Wednesday, October 4
Cash Game Plays
Martin Jones, San Jose Sharks
Selecting a cash game goalie is not something you need to ever over think. You want to find the guy who is in the best position for a win, but should still see a decent amount of shots. Last year, Jones posted a solid .916 SV% and a 2.16 GAA on home ice, and gets a matchup with a Flyers team that, while many mark them for an improved year offensively, failed to generate much on the road last year, scoring only 2.32 goals per game away from home.
Oscar Klefbom, Edmonton Oilers
Normally in this spot I would recommend Brent Burns and not even bother writing him up (I think I played him in every single cash game last year), as his floor is too high, given the huge number of shots he fires per game, and he is usually too cheap across the industry. On this occasion, while I wouldn’t advise against rostering Burns, it may be tough to fit him and some of the forwards we definitely want to lock in. Klefbom will start the year QBing a potent Oilers power play unit, gets you exposure to a high-event game which should feature lots of scoring, and is simply too cheap. He’s a no-brainer at this price tag.
Patrik Laine, Winnipeg Jets
While the Toronto Maple Leafs are a great young team, I think they are still trying to figure things out defensively. Laine should start the year flanking one of my favorite young centermen in Mark Scheifele, and be joined by the always reliable Blake Wheeler, to reunite a line that was so explosive for the Jets last year. Last year the Maple Leafs allowed 32.6 shots per game and 2.85 GA/60. Laine has multi-goal upside in any matchup because of his shot, and since this one should be a back and forth affair, should have a shot floor high enough for your cash game lineups.
Auston Matthews, Toronto Maple Leafs
I could just as easily have written up McDavid or Crosby in this spot, but with a cheaper price tag across the industry, and in a matchup with just as much upside, I think Matthews is the best center play on the board. The Jets allowed the 12th most shots in the league last year and took a ton of penalties. The Leafs figure to be one of the highest scoring teams on the night, and Matthews should lead the way both at even strength and on the power play. If you can’t tell, I am pretty high on both sides of this game.
Brian Elliott, Philadelphia Flyers
In his first game as a member of that team, Elliott heads west to take on a Sharks team that lost Patrick Marleau this offseason and isn’t getting any younger, with remaining core players Brent Burns, Joe Thornton, and Joe Pavelski all on the other side of 30. Elliott should get lowered ownership in this spot, as the Sharks are still perceived as a team with a ton of offensive firepower, and has the chance to get peppered with shots. If he posts the type of game we hope for, Elliott could be the highest scoring goalie on the slate, coming in as the starter with the lowest price tag ($7,000 on DraftKings).
Jacob Trouba, Winnepeg Jets
This one is pretty simple for me. Trouba should see depressed ownership in tournaments because of his price. He is currently sandwiched between Dougie Hamilton, Justin Schultz, Oscar Klefbom, and Mark Giordano on DraftKings, and I think many people will look to those options first because of the offensive upside of each. I already stated how much I love this game, and I think those targeting it will pay up for Byfuglien in this spot. Trouba put up some monster games to end last season, and I think he picks up right where he left off.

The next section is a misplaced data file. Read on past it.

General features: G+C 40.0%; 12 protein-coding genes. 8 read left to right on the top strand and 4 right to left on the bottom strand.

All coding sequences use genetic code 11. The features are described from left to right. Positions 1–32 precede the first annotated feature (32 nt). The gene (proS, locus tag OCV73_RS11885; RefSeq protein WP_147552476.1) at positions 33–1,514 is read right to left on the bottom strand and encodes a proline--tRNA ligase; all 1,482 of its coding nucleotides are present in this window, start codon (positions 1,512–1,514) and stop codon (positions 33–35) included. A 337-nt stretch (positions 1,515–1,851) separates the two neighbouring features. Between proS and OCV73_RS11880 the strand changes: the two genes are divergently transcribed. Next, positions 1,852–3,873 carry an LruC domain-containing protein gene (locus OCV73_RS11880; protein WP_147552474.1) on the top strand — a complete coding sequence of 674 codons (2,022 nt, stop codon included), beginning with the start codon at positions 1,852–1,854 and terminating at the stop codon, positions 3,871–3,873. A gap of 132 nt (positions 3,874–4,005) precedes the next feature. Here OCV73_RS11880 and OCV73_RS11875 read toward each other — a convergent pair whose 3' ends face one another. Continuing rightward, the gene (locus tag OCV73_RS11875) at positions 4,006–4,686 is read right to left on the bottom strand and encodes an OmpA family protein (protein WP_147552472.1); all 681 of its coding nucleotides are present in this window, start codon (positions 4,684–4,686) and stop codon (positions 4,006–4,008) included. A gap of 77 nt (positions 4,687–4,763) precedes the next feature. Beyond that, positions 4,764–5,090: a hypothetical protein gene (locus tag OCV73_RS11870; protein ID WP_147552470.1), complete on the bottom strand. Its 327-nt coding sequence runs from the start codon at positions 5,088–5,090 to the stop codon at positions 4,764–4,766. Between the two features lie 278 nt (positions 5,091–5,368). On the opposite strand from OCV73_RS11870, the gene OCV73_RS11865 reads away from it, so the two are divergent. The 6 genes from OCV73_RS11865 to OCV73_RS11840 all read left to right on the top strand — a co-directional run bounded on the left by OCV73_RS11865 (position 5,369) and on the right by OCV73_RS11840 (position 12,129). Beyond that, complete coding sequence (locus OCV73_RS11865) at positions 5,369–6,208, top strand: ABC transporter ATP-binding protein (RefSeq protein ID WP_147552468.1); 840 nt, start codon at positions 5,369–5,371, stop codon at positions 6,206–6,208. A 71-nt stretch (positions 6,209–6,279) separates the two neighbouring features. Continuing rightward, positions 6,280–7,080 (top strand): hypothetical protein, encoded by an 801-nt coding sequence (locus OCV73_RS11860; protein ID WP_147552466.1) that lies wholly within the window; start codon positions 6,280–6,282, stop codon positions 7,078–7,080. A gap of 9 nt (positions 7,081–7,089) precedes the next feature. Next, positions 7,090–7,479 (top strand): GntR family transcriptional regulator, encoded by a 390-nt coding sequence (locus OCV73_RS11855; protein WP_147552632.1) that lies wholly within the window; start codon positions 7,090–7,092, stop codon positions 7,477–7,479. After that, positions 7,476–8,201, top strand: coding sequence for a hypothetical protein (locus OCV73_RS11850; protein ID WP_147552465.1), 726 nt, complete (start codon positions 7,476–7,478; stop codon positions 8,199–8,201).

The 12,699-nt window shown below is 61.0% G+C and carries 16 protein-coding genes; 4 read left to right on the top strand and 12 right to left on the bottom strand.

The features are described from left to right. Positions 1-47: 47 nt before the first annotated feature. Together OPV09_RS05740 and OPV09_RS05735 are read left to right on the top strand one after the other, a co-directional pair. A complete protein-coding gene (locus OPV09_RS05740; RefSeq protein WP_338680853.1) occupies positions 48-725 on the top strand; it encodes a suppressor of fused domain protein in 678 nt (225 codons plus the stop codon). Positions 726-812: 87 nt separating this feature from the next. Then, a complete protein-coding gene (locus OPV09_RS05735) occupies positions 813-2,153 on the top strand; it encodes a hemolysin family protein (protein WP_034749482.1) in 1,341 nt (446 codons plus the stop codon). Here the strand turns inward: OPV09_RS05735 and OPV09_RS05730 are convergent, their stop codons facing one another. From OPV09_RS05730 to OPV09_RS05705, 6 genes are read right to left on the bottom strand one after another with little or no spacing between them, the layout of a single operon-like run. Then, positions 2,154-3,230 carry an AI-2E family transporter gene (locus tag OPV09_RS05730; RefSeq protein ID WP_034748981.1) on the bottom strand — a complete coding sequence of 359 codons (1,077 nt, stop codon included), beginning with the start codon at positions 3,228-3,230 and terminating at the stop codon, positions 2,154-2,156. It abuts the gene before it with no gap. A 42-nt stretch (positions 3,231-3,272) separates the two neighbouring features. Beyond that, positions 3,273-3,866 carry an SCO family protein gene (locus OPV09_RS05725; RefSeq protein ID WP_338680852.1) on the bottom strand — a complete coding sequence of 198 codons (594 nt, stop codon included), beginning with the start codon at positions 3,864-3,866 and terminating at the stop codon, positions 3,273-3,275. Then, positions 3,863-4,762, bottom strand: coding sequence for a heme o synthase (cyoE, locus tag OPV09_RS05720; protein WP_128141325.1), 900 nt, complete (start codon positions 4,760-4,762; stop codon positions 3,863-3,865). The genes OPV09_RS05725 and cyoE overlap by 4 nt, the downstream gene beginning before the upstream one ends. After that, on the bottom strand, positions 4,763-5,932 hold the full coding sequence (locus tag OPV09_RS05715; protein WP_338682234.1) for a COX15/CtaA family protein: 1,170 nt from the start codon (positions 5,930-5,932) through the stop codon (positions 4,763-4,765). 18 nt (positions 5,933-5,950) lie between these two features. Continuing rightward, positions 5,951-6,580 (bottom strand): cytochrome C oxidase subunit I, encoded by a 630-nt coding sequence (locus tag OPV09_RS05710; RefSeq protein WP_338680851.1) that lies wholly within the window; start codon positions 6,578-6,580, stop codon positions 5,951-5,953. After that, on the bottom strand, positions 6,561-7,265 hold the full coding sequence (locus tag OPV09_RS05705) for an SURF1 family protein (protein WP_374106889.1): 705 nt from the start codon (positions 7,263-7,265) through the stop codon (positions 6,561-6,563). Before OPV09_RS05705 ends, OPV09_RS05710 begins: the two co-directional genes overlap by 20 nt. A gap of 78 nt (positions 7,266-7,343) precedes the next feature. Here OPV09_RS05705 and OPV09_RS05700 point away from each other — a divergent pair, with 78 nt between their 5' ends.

Ryan Strome, Edmonton Oilers
In his first game as an Oiler, Strome looks like he will be slotted to play on a line with Connor McDavid and Patrick Maroon. Despite Calgary’s super solid top four, they really struggled last year keeping the puck out of their own net. They also ranked second in the league in penalties taken, while posting below average PK numbers. Right now it’s not a sure bet that Strome will see power play time alongside McDavid as well, but he will still almost certainly get his fair share of time on the man advantage. If the two end up skating together at both even strength and on the PP, the upside here could be huge in what should be a high-scoring game.
Mark Schefiele, Winnipeg Jets
Scheifele became a household name last season racking up 32 goals and averaging over a point per game. There was even a point in the season where he was the league’s leading scorer. This confidence carried over to the offseason where the young Jets centerman set some lofty expectations for himself. In this matchup he should slot between second-year goal scoring phenom Patrik Laine and Blake Wheeler, who is no stranger to putting the puck in the back of the net himself, in a game that will feature an end-to-end, wide open style of hockey. He comes in as the fifth highest priced center on DraftKings and FanDuel, but has as much upside in this home tilt as the guys priced higher than him. Scheifele has also had the Leafs’ number the last two years, registering nine points in the last four games.
Jake Guentzel will once again flank Sidney Crosby on the Penguins’ potent Sid and the Kids line, and despite his stellar production last year – and leading the NHL in playoff goals – Guentzel is still priced below $6,000 on DraftKings. While I think the other centers on the board have a better matchup (McDavid, Matthews, Scheifele) playing Guentzel on DraftKings gives you cheap exposure to Crosby without paying his high price tag. Baby-faced Jake is a fine play in both cash games and GPPs.
On FanDuel, Gunetzel is priced more appropriately, but he is still in play for tournaments. While FanDuel got Guentzel’s pricing right, they forgot to account for Crosby’s other winger, Connor Sheary. We saw Sheary’s production dip last season, but he still plays a ton of minutes with Crosby and Gunetzel, and is priced too cheap for his spot in the lineup. I wouldn’t recommend Sheary for cash games until we see his production stabilize, but he still makes for a good tournament play at his price ($4,500 on FanDuel) skating on a line that has multi-point upside every game.
That wraps up the extra-long first edition of our new DFS preview weekly article. If you have any feedback or suggestions for the article moving forward, feel free to let me know! You can find me on Twitter @bmfischetti. I also try my best to retweet any injury news, starting goalie confirmations, and lineup changes I see, so make sure to check in before locking in your lineups.
Good luck and go Pens!